Sheriff's tax showdown looms
By WILL VAN SANT
BROOKSVILLE -- The budget of the Hernando County Sheriff's Office has exploded over the past decade and now feasts on the lion's share of property tax revenue.
The surging growth of the sheriff's budget has been a concern of county Commissioner Diane Rowden, who on Tuesday will provide fellow board members with details on a funding alternative: separating the Sheriff's Office from the county's general fund and instead having taxpayers support the department through a municipal services taxing unit.
While Rowden initially said she would welcome a vote on creating the unit, she has reconsidered and now views Tuesday's discussion as an opportunity to explore the idea and sound out alternate ways to pay for county law enforcement.
Fellow commissioners have expressed doubts about the taxing unit, which faces stout opposition from the Sheriff's Office.
"I'm not going to fall on my sword," Rowden said, referring to the futility of an all-out effort to create a taxing unit. "I hope my fellow county commissioners will at least look at the information I will provide."
According to Rowden, a taxing unit would force the Sheriff's Office to make the case for its budget -- which stands at $20.7-million, or about 35 percent of the county budget -- directly to taxpayers. Such a move, Rowden says, would result in greater accountability and allow residents to better appreciate the needs of law enforcement.
Whatever the virtues of the idea, Rowden is convinced the current method -- which involves Sheriff Richard Nugent making his plea for budget increases to the commission every year -- is broken.
"How can we rightfully tell him that's too much money to spend?" asked Rowden. "In terms of public safety, we don't have those answers. I have never seen county commissioners challenge how much money is being spent. That's not our area of expertise; that's his area."
A crucial stumbling block to instituting the taxing unit, Rowden and other county officials say, is Alachua County Sheriff Stephen M. Oelrich's ongoing court challenge to the legality of the approach. The case, which pits the sheriff against Alachua County commissioners, is about to go to discovery, and, according to Oelrich, both sides are prepared to appeal to the state Supreme Court. Alachua is one of five counties in Florida that use a separate taxing unit to finance their sheriff's offices.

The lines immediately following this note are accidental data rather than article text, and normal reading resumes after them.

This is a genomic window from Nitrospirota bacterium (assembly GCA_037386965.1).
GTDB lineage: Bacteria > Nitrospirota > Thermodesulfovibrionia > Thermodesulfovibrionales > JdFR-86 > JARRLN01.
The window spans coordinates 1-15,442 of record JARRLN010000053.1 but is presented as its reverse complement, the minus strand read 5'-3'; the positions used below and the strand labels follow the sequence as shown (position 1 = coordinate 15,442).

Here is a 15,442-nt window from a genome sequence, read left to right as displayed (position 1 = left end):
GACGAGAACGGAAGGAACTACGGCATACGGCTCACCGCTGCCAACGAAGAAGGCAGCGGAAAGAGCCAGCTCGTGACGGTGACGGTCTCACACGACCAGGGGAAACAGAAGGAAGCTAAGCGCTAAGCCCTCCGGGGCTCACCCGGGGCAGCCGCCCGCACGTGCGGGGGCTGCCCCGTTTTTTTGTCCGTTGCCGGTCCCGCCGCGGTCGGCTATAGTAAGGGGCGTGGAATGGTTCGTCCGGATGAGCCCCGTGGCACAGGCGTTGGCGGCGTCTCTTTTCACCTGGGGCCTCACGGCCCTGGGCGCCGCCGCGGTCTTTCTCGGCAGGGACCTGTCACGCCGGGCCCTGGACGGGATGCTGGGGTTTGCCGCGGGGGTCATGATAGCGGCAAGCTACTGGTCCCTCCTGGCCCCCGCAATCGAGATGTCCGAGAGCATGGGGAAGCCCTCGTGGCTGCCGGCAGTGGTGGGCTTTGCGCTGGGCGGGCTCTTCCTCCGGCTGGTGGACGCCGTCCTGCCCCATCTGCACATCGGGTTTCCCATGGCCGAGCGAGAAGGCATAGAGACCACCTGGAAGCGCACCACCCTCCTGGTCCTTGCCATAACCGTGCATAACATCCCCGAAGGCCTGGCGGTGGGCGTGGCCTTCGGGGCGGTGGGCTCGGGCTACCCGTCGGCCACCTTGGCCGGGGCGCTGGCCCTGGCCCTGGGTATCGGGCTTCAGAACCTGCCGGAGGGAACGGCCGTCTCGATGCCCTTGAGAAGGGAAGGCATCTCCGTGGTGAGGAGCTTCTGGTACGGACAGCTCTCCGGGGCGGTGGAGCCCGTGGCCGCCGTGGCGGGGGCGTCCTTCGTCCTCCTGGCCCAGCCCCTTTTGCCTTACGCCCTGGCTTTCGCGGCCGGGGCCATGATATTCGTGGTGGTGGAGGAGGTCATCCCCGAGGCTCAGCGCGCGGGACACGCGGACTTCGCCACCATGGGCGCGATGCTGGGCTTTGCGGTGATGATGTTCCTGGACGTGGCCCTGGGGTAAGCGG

Like Nugent, who does not rule out legal action if his department is made subject to a taxing unit, Oelrich points out that state law requires that a sheriff's office budget come from the county general fund and from fines and forfeitures. Oelrich acknowledges the law does not explicitly exclude use of a taxing unit, but claims the Legislature would have included language to support the approach if it had approved.
But the heart of Oelrich's argument, and also of Nugent's, is that sheriff's offices must serve incorporated cities inside their counties, while only residents in unincorporated areas pay into the taxing unit. The problem could be sidestepped in Alachua were the city of Gainesville to opt into a taxing unit and in Hernando if Brooksville would, but neither development is likely.
"Residents of the taxing unit were paying more and more for the service that other areas were getting for free," Oelrich said, explaining what prompted his lawsuit. "I just had enough."
Nugent, who said he must respond to 2,000 calls in the city of Brooksville every year, has an additional criticism: A taxing unit amounts to a shell game with hidden costs. It's merely shifting the money vacuum from one taxpayer pocket to another, he said, while raising the prospect of litigation costs if he fought implementation in court.
Florida Sheriff's Association spokesman Tom Berlinger said his organization does not have an official position on taxing units, viewing them as matters of local interest. But there's no doubt which dog group members back in the Alachua County fight.
"I can tell you with certainty the sheriffs are supportive of Sheriff Oelrich's attempts in the case that is pending," Berlinger said.
Hernando commission Chairwoman Betty Whitehouse has said she could not envision supporting the taxing unit without a resolution to the Alachua case, a position the idea's prime backer, Rowden, says she completely understands.
Nugent will also be on hand Tuesday to present his case to commissioners and urge them that now is not the time to move on a taxing unit. There seems to be one area of agreement between himself and some elected officials.
"To me, the safe route is to wait until the (Alachua County) litigation is over," he said.
-- Will Van Sant covers Hernando County government and can be reached at 754-6127. Send e-mail to firstname.lastname@example.org .
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